On the one hand you mention that it's a waste to watch other people live theirs and then a few posts on you recommend that we watch Solo about the life and untimely death of Andrew McAuley. It seems contradictory.

    I will watch Solo, and I appreciate you recommending it, but I don't understand why you take a stance that people can't get "stoked" by watching the pursuits of others. Stoked is really a catch-all neologism that can refer to enthusiasm, motivation, excitement, confidence, inspiration... etc.

    I'd actually appreciate reading the trip report you referred to as "Long" and "melodramatic" if you can link to it. I'm not partial to dry trip reports about routes and waypoints. I've always held that only fellow mountaineers care about trip reports that detail routes and conditions, but all people care about how an individual deals with suffering, as it's a truism about existence.

  2. Hey Leigh,

    The only person who usually reads my blog is my Mum, and, I'm not even sure she is a staunch reader, so your comment escaped me for a long time.

    Yes, I could be contradicting myself. I guess I could consider that my prerogative as it is my blog, a place where I express opinions that frequently piss other people off.

    I admit to being captivated by Andrew McAuley's story and watched the documentary after reading his book. I needed to see just how he did manage to live in a kayak for 40 days and managed to survive a force 10 storm. The book was moving, touching, disturbing, but there were no pictures to show what Andrew actually went through, and this was one situation that I wanted to see not just imagine. Otherwise, I stand by the idea that watching endless "stoke" videos is really no different to watching a sitcom. If that's what folks want to do with their lives, they are certainly free to do it, as I am I free to think it is a waste of time. I suffer from either a short attention span or undiagnosed ADHD and can barely sit still long enough to write a blog post let alone watch a movie. I can't even get through a 3 minute utube video.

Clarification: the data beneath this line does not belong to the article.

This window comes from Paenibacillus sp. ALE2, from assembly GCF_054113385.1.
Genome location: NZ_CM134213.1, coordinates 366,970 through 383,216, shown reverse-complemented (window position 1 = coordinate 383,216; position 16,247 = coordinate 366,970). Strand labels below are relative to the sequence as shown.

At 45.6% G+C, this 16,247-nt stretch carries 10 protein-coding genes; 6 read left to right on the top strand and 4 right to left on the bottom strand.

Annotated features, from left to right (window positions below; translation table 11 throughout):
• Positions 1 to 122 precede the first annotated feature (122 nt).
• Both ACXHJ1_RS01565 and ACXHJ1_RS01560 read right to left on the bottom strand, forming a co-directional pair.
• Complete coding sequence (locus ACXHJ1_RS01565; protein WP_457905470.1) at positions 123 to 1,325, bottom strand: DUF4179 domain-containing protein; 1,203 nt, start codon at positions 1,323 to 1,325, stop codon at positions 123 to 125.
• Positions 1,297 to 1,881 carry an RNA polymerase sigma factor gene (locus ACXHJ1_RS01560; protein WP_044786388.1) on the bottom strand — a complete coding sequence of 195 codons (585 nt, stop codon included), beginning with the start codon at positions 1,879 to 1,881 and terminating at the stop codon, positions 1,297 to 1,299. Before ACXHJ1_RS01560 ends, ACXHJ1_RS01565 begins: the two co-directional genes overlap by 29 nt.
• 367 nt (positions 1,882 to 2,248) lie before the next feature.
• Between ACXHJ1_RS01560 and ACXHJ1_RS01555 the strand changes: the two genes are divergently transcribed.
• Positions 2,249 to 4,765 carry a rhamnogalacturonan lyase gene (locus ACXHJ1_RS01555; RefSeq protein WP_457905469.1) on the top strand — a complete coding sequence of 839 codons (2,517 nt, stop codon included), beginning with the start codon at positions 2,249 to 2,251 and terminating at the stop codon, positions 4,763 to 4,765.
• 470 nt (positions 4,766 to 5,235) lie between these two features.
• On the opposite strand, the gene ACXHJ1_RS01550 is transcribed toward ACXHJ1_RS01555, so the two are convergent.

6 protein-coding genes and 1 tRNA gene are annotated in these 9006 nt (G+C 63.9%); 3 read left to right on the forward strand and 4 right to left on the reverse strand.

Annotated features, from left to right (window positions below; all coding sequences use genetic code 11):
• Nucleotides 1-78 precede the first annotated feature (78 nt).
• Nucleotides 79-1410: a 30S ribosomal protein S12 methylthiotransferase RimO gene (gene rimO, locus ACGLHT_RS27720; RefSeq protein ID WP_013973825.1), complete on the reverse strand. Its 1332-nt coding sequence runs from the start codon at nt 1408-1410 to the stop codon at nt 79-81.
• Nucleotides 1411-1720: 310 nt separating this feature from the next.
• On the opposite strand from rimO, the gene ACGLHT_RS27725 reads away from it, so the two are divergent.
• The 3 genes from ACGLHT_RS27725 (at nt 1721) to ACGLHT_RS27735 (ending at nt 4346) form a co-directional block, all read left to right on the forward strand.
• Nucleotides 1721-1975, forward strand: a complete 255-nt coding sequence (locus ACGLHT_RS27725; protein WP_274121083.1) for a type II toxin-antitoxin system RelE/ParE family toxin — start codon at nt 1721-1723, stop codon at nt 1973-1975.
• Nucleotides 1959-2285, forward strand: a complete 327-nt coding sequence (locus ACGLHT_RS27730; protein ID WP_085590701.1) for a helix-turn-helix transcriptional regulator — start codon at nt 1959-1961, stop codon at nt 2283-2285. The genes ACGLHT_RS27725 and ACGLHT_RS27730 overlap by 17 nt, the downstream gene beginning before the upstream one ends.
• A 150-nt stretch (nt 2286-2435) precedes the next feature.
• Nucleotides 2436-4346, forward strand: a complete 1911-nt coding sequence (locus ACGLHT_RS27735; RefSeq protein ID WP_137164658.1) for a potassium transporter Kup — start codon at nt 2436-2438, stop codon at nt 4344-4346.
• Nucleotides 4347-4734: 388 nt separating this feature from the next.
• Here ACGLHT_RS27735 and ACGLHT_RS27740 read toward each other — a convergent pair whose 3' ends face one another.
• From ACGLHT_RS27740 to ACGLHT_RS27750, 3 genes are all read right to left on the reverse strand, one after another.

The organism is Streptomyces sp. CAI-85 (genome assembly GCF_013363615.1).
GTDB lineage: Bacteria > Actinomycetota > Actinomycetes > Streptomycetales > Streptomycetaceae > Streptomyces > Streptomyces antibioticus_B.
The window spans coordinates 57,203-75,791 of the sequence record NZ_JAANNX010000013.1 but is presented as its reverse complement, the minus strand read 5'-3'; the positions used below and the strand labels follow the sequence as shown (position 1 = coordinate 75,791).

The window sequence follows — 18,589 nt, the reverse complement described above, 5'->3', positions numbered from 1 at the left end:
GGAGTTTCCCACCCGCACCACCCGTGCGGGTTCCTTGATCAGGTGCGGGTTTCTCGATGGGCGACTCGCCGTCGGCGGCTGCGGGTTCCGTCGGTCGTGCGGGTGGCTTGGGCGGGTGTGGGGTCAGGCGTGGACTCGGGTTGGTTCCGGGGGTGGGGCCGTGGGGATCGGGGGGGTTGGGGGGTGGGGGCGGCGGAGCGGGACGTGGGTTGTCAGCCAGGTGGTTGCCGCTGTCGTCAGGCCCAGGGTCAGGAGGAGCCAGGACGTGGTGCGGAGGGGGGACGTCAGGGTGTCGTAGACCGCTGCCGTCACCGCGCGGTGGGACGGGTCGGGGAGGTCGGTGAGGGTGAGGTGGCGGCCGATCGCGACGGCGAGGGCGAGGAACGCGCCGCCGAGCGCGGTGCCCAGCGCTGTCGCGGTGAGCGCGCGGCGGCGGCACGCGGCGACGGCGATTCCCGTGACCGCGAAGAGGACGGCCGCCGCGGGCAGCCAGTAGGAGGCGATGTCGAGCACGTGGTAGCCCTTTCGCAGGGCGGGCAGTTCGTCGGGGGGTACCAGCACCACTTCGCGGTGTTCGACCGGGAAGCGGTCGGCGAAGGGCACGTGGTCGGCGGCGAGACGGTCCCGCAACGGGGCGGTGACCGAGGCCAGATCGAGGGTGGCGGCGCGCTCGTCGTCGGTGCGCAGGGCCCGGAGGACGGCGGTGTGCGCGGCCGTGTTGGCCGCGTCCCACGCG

There are so many long, melodramatic trip reports out there that it is hard to point the finger at any, and my comment is really based on a compilation of many reports where someone tried some big name mountain (usually something like Robson, Columbia, Forbes, Waddington or the like) and got shut down by what is pretty average conditions in the mountains but which they clearly did not expect. We are all so courageous at home when we are planning things but so much less so when we are actually out in the big wide world. This applies to me as much as anyone.

    I'm a big believer in deliberate practice as the only way we can move forward with our goals. Often the melodramatic trip reports seem to me to be an instance where the people involved were not able to see that the real issue wasn't really the weather, the conditions or anything else but their own skill level. Most times people just need to be out more often, in more varied conditions, with lots and lots of different people getting more honest feedback about how they are really performing so they can work on the skills that are really missing and not bang away at things that make no difference.

    Dave McLeod (wish I wasn't too dumb to insert a link here: covers this well in his little book (a real gem) "9 Out Of 10 Climbers Make The Same Mistakes". Peter Attia tackles it from a slightly different viewpoint with "Got Grit" (that stupidity intrudes again, but you can read it here:

    You can, of course, read all my own failures, on my blog ( this one on Mt Cooper, for example. But, be warned, I don't go in for navel gazing as I don't believe it has any purpose in moving me closer to my goals. Compared to all the real suffering in the world, a little bit of bad weather really fades into insignificance. I'm much more inclined to analyze what I did wrong, and what I can do differently next time ( Which right now, is work torso rotation into that bloody sea kayak eskimo roll, which I am hopeful is the key to unlocking more reliable success. But, with my record, it's not looking too likely. Time to get wet.